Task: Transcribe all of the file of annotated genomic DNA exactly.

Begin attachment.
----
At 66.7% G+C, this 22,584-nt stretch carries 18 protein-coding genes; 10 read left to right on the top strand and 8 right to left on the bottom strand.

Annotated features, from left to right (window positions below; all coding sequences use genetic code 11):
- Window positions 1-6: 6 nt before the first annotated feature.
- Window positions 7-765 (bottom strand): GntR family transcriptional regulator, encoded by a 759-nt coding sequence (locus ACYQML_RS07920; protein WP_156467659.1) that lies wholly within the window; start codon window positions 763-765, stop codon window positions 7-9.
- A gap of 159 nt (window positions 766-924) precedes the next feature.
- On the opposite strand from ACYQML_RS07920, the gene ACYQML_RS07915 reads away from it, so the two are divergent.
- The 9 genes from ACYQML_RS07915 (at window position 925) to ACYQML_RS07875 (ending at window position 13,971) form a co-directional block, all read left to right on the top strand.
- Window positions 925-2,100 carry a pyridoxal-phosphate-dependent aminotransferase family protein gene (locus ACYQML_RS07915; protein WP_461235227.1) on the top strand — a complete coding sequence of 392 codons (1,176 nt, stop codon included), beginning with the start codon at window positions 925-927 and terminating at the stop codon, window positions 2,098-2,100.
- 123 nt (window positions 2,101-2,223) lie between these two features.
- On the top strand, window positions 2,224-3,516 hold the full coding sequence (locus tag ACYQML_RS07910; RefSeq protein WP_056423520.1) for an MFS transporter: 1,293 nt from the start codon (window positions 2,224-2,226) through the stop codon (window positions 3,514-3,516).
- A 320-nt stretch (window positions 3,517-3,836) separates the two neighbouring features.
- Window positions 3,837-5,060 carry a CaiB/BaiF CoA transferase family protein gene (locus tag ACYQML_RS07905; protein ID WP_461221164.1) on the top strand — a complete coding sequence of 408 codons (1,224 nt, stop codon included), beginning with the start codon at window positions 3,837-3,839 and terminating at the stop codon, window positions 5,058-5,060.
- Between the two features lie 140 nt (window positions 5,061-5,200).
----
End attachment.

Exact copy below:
At 66.7% G+C, this 22,584-nt stretch carries 18 protein-coding genes; 10 read left to right on the top strand and 8 right to left on the bottom strand.

Annotated features, from left to right (window positions below; all coding sequences use genetic code 11):
- Window positions 1-6: 6 nt before the first annotated feature.
- Window positions 7-765 (bottom strand): GntR family transcriptional regulator, encoded by a 759-nt coding sequence (locus ACYQML_RS07920; protein WP_156467659.1) that lies wholly within the window; start codon window positions 763-765, stop codon window positions 7-9.
- A gap of 159 nt (window positions 766-924) precedes the next feature.
- On the opposite strand from ACYQML_RS07920, the gene ACYQML_RS07915 reads away from it, so the two are divergent.
- The 9 genes from ACYQML_RS07915 (at window position 925) to ACYQML_RS07875 (ending at window position 13,971) form a co-directional block, all read left to right on the top strand.
- Window positions 925-2,100 carry a pyridoxal-phosphate-dependent aminotransferase family protein gene (locus ACYQML_RS07915; protein WP_461235227.1) on the top strand — a complete coding sequence of 392 codons (1,176 nt, stop codon included), beginning with the start codon at window positions 925-927 and terminating at the stop codon, window positions 2,098-2,100.
- 123 nt (window positions 2,101-2,223) lie between these two features.
- On the top strand, window positions 2,224-3,516 hold the full coding sequence (locus tag ACYQML_RS07910; RefSeq protein WP_056423520.1) for an MFS transporter: 1,293 nt from the start codon (window positions 2,224-2,226) through the stop codon (window positions 3,514-3,516).
- A 320-nt stretch (window positions 3,517-3,836) separates the two neighbouring features.
- Window positions 3,837-5,060 carry a CaiB/BaiF CoA transferase family protein gene (locus tag ACYQML_RS07905; protein ID WP_461221164.1) on the top strand — a complete coding sequence of 408 codons (1,224 nt, stop codon included), beginning with the start codon at window positions 3,837-3,839 and terminating at the stop codon, window positions 5,058-5,060.
- Between the two features lie 140 nt (window positions 5,061-5,200).